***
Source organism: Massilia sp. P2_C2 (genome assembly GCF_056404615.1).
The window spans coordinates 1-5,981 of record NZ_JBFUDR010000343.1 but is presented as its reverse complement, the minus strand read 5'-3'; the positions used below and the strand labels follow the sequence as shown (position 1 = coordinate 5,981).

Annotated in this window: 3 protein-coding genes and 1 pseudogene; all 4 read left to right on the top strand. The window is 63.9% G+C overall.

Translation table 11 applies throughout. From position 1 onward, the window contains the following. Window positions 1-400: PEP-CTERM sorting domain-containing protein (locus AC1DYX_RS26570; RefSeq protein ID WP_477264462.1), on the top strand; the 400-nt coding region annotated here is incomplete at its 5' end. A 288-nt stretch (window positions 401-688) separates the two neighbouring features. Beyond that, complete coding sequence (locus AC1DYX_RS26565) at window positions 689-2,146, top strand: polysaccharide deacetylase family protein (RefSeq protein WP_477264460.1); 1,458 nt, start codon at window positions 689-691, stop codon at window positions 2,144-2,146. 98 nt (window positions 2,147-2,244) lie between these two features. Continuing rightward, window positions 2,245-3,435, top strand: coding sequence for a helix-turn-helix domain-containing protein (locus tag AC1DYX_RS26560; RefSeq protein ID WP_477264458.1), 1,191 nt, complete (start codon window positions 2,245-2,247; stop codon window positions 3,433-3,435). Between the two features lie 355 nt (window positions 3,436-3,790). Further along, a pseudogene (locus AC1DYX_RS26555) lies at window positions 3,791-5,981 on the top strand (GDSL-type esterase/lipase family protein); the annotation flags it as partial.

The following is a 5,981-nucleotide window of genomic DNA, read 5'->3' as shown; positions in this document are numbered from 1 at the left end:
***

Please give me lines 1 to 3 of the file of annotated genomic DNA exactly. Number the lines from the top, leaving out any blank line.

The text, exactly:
Source organism: Massilia sp. P2_C2 (genome assembly GCF_056404615.1).
The window spans coordinates 1-5,981 of record NZ_JBFUDR010000343.1 but is presented as its reverse complement, the minus strand read 5'-3'; the positions used below and the strand labels follow the sequence as shown (position 1 = coordinate 5,981).

Annotated in this window: 3 protein-coding genes and 1 pseudogene; all 4 read left to right on the top strand. The window is 63.9% G+C overall.